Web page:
We inhabit these glorious feats of complex engineering.  They share many common features among them, allowing us to be grouped into sets like species, sex, race, age.  Classifications like runner, swimmer, diabetic, and dancer, but which also sometimes put us into small sets like eight year olds with undiagnosed hypoglycemia and orthostatic intolernace or 22 year olds with dyslexia, OCD, and a congenital heart defect.  Or not so small but still marginalized sets like 17 year old boys with asthma.  Because of the many embedded levels of variety, a good number of the systems and contexts in which we must operate cannot practically be organized in a way that will always allow each of us to function to our best ability at all times.  But I think it is reasonable to expect a minimum of two things of those systems. One is that they will not be organized in a way that causes harm, maximizes risk of harm, or imposes unnecessary burdens on people who try to mitigate any negative effects their bodies experience in some less than ideal environments.  The other is that they should be flexible.  A system that is inflexible will most likely over-rely on a template, e.g. the template student with no medical conditions, and this creates a host of problems including the seemingly absurd but true scenario of administrators allowing a student to enter into a respiratory crisis rather than break a rule or violate a procedure that the parent and student are literally begging them to do.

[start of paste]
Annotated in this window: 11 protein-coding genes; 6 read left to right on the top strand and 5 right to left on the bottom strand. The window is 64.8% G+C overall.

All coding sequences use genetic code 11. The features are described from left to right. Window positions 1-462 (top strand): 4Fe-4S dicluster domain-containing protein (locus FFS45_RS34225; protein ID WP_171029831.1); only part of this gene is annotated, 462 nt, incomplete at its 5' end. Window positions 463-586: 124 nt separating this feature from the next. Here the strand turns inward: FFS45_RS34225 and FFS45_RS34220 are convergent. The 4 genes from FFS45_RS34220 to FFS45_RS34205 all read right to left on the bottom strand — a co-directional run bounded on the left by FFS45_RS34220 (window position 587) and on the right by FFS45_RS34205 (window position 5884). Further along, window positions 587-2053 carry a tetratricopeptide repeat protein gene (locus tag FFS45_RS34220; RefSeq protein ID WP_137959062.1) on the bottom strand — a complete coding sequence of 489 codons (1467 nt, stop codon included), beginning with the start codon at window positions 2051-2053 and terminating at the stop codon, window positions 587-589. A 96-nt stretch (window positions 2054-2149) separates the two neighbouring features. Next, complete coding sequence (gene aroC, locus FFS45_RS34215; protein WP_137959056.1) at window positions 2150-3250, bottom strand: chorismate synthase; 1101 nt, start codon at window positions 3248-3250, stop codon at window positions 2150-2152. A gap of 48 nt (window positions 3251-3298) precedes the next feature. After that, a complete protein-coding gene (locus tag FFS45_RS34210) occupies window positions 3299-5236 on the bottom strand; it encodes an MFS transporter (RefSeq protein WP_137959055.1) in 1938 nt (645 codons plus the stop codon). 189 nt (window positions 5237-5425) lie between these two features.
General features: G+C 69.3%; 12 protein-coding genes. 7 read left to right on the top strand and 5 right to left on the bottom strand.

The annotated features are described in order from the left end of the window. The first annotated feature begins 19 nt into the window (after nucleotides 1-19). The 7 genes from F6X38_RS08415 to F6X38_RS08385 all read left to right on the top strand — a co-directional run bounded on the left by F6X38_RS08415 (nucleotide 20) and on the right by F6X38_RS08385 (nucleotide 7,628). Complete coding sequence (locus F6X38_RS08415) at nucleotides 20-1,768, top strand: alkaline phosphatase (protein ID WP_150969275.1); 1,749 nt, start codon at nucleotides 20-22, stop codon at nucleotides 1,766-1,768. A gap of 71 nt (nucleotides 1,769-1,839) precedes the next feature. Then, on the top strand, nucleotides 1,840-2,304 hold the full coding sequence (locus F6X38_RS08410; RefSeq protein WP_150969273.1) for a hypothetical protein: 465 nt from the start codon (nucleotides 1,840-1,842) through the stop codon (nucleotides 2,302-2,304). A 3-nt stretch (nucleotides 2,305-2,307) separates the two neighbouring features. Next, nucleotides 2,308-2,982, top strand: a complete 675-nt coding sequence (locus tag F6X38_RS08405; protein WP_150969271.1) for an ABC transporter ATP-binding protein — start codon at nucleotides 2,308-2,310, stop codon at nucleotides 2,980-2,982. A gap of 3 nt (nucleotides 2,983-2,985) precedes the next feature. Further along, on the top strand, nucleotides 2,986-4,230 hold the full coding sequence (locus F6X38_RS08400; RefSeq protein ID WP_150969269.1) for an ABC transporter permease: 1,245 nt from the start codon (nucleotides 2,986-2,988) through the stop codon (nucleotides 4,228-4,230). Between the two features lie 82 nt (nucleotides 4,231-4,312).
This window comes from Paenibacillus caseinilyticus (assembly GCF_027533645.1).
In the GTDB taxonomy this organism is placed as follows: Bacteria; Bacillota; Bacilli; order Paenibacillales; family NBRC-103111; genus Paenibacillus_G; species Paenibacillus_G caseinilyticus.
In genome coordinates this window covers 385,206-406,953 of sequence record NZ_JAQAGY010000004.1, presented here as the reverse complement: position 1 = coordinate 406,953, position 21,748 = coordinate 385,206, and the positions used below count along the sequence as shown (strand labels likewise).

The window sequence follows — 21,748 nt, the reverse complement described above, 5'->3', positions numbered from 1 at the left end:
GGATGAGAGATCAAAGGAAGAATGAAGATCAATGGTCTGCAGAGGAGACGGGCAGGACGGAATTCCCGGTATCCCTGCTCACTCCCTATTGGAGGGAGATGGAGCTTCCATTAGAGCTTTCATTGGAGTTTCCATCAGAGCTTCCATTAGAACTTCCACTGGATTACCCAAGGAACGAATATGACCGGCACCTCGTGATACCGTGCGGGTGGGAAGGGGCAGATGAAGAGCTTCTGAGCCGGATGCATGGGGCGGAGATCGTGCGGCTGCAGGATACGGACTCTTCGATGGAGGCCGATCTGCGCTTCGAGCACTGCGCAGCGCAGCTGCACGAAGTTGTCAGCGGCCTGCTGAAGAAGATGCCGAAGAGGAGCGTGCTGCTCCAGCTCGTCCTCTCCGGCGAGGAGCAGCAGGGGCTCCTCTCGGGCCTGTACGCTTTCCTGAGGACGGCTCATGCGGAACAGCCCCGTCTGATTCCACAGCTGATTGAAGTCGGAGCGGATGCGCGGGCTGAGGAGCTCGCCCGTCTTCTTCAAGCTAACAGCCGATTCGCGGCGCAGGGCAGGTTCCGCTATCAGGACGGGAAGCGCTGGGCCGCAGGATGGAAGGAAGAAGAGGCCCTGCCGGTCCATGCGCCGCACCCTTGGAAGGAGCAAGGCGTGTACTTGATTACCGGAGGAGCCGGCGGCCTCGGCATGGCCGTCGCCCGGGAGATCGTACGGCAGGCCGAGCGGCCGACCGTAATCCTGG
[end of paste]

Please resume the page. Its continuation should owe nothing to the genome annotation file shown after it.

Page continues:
The school in Florida certainly failed on both accounts.  The website alone is evidence of their failure:  the information is buried and the content, once you find it, is impoverished.  It’s clear that students with medical conditions were not considered part of the standard (and probably largely unexamined) construct of “student” when this site was laid out.  They were added on after the fact, a little “oh, we should post that online….let’s see, where to put it…” addendum.  Moreover, the process described for obtaining access to medication while at school is burdensome – a note from your doctor every year for a chronic lifelong condition?  really? When those factors combine with environmental triggers that are hard to control in a school (e.g., dust, mold, open windows instead of central air, chemical fumes) the  result is an an environment where the non-standard, template defying student is at risk of harm.  And because there is no systemic flexibility, there are no mechanisms available or accessible which will allow any of the participants to mitigate that harm:  not the student, who is treated as all students tend to be treated – with little to no respect for even age appropriate individual awareness, self-sovereignty (of body), dignity, judgement; not the nurse, whose motivators and thought process we can only wonder about but which must have included a strong belief that she had to follow the rules above all else; not the school administrator who apparently came on the scene and also failed to call 911, to authorize dispensing the medication, or to take steps to not exacerbate the student’s feelings of abandonment and helplessness (they locked him in a room).